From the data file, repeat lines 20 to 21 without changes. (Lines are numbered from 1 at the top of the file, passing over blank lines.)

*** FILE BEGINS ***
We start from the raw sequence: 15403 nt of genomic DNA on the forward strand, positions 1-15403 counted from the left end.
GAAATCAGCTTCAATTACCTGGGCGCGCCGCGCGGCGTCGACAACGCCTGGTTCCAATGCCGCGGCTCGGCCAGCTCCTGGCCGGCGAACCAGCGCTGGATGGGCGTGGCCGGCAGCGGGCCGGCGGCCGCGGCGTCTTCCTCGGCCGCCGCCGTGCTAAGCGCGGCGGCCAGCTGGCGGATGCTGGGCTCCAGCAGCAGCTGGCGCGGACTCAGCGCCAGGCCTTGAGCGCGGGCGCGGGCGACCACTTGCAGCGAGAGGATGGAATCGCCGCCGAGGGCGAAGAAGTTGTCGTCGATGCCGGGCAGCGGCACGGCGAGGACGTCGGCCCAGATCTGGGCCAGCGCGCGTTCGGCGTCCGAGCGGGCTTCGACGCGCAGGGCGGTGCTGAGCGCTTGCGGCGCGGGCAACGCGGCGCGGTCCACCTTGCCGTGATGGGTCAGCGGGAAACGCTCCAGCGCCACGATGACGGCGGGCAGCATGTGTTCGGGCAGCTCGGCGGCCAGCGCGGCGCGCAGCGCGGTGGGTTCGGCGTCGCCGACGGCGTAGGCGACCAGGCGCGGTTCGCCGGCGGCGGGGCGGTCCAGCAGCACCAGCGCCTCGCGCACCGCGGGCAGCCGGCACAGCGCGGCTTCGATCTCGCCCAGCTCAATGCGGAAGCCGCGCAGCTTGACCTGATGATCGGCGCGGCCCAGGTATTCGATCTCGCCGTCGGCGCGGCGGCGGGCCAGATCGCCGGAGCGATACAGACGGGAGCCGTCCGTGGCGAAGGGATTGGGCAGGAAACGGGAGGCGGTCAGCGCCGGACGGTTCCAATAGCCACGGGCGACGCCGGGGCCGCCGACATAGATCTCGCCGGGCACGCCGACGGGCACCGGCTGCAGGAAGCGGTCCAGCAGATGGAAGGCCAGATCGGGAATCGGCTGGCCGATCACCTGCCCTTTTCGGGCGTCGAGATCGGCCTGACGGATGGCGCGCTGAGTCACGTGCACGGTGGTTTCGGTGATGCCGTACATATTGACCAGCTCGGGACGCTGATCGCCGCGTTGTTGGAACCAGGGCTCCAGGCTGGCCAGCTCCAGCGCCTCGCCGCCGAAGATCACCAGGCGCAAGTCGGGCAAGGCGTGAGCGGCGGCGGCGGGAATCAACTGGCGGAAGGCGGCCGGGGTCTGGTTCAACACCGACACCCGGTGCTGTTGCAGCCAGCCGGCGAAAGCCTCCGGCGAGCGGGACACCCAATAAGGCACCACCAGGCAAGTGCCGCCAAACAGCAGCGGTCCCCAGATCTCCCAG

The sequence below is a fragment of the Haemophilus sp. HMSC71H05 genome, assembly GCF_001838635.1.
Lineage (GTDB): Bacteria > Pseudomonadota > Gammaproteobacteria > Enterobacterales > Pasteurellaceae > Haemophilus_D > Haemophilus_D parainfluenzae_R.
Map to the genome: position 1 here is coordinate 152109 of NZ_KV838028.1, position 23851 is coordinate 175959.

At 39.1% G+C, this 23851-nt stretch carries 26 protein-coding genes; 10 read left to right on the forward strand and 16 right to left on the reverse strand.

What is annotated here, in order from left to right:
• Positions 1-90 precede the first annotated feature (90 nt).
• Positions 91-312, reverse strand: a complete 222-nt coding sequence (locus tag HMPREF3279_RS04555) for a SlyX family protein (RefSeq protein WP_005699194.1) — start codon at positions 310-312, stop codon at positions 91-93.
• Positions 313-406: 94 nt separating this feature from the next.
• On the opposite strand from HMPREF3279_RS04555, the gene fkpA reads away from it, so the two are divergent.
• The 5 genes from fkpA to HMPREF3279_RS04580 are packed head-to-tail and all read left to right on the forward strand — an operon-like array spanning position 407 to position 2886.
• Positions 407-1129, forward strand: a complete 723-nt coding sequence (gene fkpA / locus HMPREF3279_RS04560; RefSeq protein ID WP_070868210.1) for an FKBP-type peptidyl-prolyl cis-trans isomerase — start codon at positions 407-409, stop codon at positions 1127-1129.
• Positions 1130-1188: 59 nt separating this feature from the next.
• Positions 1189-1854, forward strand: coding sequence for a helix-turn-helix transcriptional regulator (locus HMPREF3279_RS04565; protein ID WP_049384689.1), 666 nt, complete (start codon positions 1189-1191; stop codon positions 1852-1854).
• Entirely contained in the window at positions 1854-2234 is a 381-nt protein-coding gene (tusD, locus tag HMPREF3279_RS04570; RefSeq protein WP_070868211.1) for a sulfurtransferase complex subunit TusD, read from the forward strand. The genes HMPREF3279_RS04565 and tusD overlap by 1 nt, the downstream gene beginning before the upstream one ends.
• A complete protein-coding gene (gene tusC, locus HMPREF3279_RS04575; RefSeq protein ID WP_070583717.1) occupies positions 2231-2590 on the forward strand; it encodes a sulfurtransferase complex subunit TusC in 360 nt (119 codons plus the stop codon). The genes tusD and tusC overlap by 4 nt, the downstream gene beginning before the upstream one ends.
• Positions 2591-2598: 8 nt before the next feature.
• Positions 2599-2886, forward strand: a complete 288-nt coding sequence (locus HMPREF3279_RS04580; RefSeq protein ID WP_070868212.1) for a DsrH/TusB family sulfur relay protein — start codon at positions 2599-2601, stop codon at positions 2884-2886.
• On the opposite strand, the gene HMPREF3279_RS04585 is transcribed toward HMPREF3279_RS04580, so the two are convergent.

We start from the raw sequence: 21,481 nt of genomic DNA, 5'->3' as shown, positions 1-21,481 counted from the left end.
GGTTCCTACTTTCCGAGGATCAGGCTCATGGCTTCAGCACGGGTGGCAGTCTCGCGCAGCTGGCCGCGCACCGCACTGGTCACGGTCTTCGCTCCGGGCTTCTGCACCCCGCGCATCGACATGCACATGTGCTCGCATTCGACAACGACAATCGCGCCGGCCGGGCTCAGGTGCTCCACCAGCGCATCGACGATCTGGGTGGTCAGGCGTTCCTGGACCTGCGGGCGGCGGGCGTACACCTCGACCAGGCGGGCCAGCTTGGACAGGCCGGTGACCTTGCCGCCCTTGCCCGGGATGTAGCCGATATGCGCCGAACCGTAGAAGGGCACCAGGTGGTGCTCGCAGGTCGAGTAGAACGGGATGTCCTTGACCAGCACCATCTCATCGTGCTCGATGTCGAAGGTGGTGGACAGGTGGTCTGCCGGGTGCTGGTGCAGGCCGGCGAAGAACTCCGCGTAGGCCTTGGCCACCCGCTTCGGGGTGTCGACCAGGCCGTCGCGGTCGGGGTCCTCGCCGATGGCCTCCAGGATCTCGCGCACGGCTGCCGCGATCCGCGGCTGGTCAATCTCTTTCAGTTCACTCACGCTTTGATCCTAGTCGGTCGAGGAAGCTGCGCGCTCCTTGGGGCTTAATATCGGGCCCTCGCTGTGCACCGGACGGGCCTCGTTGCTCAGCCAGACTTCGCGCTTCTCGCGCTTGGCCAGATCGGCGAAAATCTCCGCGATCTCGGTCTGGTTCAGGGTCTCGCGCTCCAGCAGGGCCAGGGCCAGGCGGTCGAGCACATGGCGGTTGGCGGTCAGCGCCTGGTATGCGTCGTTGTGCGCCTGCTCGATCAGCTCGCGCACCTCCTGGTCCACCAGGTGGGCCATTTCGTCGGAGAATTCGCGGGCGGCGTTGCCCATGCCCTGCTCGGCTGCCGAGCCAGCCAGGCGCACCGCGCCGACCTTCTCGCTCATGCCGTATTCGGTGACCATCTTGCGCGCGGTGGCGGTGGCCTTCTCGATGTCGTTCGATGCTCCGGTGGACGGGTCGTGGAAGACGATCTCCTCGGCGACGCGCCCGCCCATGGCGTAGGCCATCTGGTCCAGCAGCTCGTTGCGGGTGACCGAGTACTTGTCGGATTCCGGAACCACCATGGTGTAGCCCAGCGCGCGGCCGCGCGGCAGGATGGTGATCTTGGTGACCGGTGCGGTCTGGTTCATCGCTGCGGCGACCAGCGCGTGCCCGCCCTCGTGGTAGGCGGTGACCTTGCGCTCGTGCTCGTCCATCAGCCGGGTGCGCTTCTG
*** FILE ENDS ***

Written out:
• On the opposite strand, the gene HMPREF3279_RS04585 is transcribed toward HMPREF3279_RS04580, so the two are convergent.

We start from the raw sequence: 21,481 nt of genomic DNA, 5'->3' as shown, positions 1-21,481 counted from the left end.